Over 100 young people across Ireland are currently part of the Ability Programme with Irish Wheelchair Association, our skills and employment programme for people with a physical disability aged 18–29yrs.
From Donegal to Cork our members are working with job coaches and mentors to find their own path, look for opportunities and live the life they choose.
All participants work directly with their regional job coach for the specific training or recruitment support they need. Some also enjoy the benefits of the Ability Programme’s group support, alongside other young people who are training, upskilling or navigating their career path. What everyone has in common is their motivation and optimism for their future.
Here are 4 tips our members have shared, based on their experience and success.
1. If in doubt, start a course.
Finding a course in personal training and nutrition was a turning point for Carmel Creaven, after her own accident. This has allowed her to begin a career as a specialised fitness trainer for people with disabilities.
“Don’t be afraid to do a course, even if it’s a short one. You need something behind you to help you get there. I know a lot of people aren’t into studying but there is something out there for you. Apply for something and get help from your job coach. If you keep getting rejected just keep pushing on and prove them wrong. “Everyone can do something, it doesn’t matter about your disability.” – Carmel
2. Network, use your contacts.
For Elena Canty and Sean O’Kelly, networking and thinking about your contacts is really important when you’re trying to find work. They both found that employers are much more willing to hire a person with a disability that they know or has been recommended to them.
While Sean was working on his CV and interview skills he also believed he would have to use networking and contacts to get a job he wanted. “As time went by, it became more and more apparent that networking for me was key to having any hope of getting employment.” He was right and when Sean finally got an interview through a contact, his preparation and work paid off.
Elena works in marketing and agrees that networking has played a huge role in her success. “Networking is a huge piece of advice. I asked lots of people and services for advice and support. They weren’t going to come to me. I learned about the services that were available for me and I used them all.”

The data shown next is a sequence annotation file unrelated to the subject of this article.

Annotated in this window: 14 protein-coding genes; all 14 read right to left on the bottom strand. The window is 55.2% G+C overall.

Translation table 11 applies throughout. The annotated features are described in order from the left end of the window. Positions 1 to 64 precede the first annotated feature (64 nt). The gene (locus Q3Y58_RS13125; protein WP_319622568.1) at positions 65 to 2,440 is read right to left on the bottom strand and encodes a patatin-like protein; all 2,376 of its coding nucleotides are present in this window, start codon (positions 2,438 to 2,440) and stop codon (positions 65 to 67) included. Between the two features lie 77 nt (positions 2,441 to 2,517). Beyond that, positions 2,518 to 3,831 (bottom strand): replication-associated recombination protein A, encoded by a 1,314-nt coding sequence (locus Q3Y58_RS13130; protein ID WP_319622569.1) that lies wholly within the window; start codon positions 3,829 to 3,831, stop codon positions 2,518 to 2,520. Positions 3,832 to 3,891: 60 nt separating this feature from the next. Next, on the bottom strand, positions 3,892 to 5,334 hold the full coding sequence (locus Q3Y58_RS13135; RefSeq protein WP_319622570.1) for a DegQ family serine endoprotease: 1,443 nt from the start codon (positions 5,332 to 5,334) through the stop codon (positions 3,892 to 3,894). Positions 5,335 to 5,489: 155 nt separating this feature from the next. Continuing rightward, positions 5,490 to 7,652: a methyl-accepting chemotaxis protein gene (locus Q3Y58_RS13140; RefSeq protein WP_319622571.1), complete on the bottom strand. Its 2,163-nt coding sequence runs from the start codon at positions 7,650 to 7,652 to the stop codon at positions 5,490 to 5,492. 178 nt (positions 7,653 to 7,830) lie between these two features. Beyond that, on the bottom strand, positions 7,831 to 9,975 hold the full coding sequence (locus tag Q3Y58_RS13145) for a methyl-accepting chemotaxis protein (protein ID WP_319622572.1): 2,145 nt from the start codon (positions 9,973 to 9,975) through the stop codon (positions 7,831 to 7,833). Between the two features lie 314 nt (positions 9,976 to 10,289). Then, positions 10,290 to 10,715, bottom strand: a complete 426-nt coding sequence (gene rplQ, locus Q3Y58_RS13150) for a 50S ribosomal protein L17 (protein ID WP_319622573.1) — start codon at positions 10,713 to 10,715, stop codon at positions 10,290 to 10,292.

3. Practice your interview skills
One thing that Sean O’Kelly feels that really helped him on his career journey was learning and practising his interview skills.
“One thing that changed for me was that Ability [the Ability programme] gave me a mock-interview. That really really helped me in the long-term. The more interviews I was doing the more confidence I was getting. Definitely, the ability programme helped me with that and CV preparation. It was really good that way.” – Sean
4. Keep going.
Persistence is a key ingredient when you are looking for a new career or opportunity.
“Just go for it. Feel the fear and do it anyway. If you get knocked back just get up and go at it again and again and again. You will get there. You will get that perfect job. After I got rejected after interviews people said to me ‘you will get that perfect job and look back on those [earlier] interviews and see that those jobs weren’t the right job for you. And they were right, they weren’t the right job for me. Whereas I love where I am now.” Sean.
“I am where I am because I got that support that was catered around me, not my disability. It was about my goals and what my needs were and what I wanted to do, not about what my job coach needed to get done. Only for the Ability programme, I am where I am today” – Carmel Creaven.
Learn more about Irish Wheelchair Association’s Ability Programme and sign up today www.iwa.ie/ability